Enhanced Release of Molecules upon Ultraviolet (UV) Light Irradiation from Photoresponsive Hydrogels Prepared from Bifunctional Azobenzene and Four-Arm Poly(ethylene glycol).

TitleEnhanced Release of Molecules upon Ultraviolet (UV) Light Irradiation from Photoresponsive Hydrogels Prepared from Bifunctional Azobenzene and Four-Arm Poly(ethylene glycol).
Publication TypeJournal Article
Year of Publication2017
AuthorsSK Rastogi, HE Anderson, J Lamas, S Barret, T Cantu, S Zauscher, WJ Brittain, and T Betancourt
JournalACS Applied Materials and Interfaces
Date Published03/2017
Abstract

Advances in biosensors and drug delivery are dependent on hydrogels that respond to external stimuli. In this work, we describe the preparation and characterization of photoresponsive hydrogels prepared by cross-linking of di-NHS ester of azobenzoic acid and four-armed, amine-terminated poly(ethylene glycol). The porous structure and composition of the hydrogels were confirmed by scanning electron microscopy (SEM) and Fourier transform infrared (FTIR) spectroscopy. The reversible photoisomerization of the azobenzene-containing hydrogel cross-linkers in the gels was confirmed by absorption spectroscopy. Specifically, the photoisomerization of the cross-linkers between their trans and cis configurations was observed by monitoring the absorbance of the hydrogels at the two characteristic peaks of azobenzene (π-π* at 330 nm and n-π* at 435 nm). The effect of photoisomerization on the hydrogel structure was investigated by microscopy. Ultraviolet (UV) irradiation-induced reduction in hydrogel size was observed, which may be a result of the inherently smaller footprint of the cis azobenzene conformation, as well as dipole-dipole interactions between the polar cis azobenzene and the polymer network. The UV-triggered reduction in hydrogel size was accompanied by enhanced release of the near-infrared fluorescent dye Alexa Fluor 750 (AF750). Enhanced release of AF750 was observed in samples irradiated with UV versus dark control. Together, these data demonstrate the potential of these systems as reversible photoresponsive biomaterials.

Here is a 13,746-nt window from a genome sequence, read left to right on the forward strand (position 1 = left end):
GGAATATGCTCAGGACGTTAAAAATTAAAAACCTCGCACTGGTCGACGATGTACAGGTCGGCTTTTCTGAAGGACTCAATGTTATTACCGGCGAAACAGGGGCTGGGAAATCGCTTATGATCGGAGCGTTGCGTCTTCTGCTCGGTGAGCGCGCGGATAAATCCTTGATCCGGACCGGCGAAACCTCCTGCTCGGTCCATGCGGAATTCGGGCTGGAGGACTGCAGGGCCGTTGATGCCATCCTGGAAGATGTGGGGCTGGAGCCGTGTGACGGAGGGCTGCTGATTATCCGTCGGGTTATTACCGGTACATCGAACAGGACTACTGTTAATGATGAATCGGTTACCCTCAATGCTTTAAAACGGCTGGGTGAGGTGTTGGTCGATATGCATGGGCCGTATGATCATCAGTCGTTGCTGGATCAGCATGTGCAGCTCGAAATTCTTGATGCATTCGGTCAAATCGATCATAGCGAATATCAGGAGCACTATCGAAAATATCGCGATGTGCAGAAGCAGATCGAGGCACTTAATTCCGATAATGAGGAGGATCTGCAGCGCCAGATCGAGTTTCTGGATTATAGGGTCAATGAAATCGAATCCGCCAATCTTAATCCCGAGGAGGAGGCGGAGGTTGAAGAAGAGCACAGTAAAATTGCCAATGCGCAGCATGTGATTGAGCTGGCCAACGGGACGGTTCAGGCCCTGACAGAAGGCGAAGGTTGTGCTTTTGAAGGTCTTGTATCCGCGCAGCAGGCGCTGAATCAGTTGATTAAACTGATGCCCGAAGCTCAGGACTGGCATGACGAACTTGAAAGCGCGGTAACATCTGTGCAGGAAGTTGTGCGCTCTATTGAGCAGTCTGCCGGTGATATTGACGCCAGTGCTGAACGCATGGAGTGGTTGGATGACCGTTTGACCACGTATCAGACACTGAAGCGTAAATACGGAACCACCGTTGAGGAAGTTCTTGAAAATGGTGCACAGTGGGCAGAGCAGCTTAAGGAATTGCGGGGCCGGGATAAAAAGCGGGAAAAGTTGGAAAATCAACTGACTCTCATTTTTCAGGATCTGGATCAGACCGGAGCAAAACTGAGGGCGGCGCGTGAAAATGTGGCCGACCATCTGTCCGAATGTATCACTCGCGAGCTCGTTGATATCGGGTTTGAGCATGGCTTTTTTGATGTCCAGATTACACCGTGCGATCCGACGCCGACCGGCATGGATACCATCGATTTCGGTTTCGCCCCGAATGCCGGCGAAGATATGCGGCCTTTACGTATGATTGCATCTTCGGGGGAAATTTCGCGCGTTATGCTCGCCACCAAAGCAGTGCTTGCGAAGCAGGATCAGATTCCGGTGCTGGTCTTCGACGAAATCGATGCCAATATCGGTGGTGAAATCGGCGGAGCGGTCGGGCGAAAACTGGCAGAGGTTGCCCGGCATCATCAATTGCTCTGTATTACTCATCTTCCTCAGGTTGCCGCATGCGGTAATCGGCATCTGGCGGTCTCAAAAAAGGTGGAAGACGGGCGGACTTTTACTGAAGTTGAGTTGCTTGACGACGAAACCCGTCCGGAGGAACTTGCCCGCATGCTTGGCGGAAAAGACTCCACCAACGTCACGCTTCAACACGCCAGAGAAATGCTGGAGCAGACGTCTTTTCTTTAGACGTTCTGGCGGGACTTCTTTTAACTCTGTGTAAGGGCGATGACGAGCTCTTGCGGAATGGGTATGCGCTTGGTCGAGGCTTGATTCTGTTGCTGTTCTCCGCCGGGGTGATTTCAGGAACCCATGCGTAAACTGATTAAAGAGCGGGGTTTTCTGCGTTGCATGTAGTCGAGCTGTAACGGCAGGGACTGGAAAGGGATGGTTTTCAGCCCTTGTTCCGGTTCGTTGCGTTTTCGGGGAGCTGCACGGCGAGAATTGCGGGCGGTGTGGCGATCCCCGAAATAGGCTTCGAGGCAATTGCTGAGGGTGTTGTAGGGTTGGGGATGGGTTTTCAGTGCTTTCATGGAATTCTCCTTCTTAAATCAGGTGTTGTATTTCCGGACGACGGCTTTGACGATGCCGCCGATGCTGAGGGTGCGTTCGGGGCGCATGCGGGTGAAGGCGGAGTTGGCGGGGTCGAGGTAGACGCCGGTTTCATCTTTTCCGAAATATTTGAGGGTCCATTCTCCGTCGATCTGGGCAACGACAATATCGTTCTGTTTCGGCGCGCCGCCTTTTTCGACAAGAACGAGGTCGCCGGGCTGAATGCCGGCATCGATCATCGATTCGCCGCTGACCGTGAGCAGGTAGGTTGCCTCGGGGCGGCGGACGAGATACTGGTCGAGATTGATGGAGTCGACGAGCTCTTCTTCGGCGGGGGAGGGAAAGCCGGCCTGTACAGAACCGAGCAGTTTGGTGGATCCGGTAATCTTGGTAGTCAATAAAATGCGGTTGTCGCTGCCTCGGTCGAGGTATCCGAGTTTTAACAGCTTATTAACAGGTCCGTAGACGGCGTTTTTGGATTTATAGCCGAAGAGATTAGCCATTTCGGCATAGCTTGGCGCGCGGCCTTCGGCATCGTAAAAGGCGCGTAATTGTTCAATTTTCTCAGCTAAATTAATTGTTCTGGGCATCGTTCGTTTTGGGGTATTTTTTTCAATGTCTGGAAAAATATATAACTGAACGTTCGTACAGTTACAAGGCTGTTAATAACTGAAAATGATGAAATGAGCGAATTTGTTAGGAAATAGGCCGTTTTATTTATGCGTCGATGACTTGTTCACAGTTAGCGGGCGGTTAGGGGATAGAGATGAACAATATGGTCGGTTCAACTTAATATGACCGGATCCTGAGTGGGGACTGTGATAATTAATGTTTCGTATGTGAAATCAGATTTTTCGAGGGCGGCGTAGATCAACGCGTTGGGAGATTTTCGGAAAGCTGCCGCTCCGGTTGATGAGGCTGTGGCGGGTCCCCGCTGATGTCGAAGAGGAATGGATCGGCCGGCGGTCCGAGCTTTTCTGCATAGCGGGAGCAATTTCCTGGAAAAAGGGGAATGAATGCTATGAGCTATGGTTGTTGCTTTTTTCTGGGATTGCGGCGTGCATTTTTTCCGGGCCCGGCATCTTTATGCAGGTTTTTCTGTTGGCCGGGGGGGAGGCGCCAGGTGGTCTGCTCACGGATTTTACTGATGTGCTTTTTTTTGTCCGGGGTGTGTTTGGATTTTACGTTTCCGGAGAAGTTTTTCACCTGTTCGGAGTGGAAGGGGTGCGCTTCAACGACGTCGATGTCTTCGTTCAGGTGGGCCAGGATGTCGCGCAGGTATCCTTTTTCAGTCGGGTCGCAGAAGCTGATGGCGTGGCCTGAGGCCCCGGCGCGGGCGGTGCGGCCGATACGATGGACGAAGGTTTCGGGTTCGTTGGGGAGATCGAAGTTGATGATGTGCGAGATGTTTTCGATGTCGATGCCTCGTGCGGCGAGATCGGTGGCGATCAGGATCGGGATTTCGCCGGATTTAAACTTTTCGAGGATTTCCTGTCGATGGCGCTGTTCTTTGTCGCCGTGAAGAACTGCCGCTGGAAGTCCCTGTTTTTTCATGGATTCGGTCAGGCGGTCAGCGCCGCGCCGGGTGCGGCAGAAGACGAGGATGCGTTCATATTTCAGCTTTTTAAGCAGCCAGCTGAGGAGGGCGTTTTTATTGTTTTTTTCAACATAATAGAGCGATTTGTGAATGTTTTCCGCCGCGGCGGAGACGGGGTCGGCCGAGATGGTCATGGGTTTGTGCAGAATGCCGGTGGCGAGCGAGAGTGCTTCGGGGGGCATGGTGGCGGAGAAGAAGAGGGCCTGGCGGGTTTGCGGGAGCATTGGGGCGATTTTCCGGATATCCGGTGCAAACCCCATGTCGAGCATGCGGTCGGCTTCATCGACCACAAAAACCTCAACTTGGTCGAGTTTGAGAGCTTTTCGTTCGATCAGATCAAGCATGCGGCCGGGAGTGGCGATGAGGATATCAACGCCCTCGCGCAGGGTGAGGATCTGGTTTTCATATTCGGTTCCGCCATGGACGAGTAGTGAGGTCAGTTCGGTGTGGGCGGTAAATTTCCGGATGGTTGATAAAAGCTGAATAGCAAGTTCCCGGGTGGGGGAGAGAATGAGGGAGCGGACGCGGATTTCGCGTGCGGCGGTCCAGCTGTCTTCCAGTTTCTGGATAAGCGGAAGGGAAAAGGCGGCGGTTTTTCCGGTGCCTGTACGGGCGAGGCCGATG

DOI10.1021/acsami.6b16183
Short TitleACS Applied Materials and Interfaces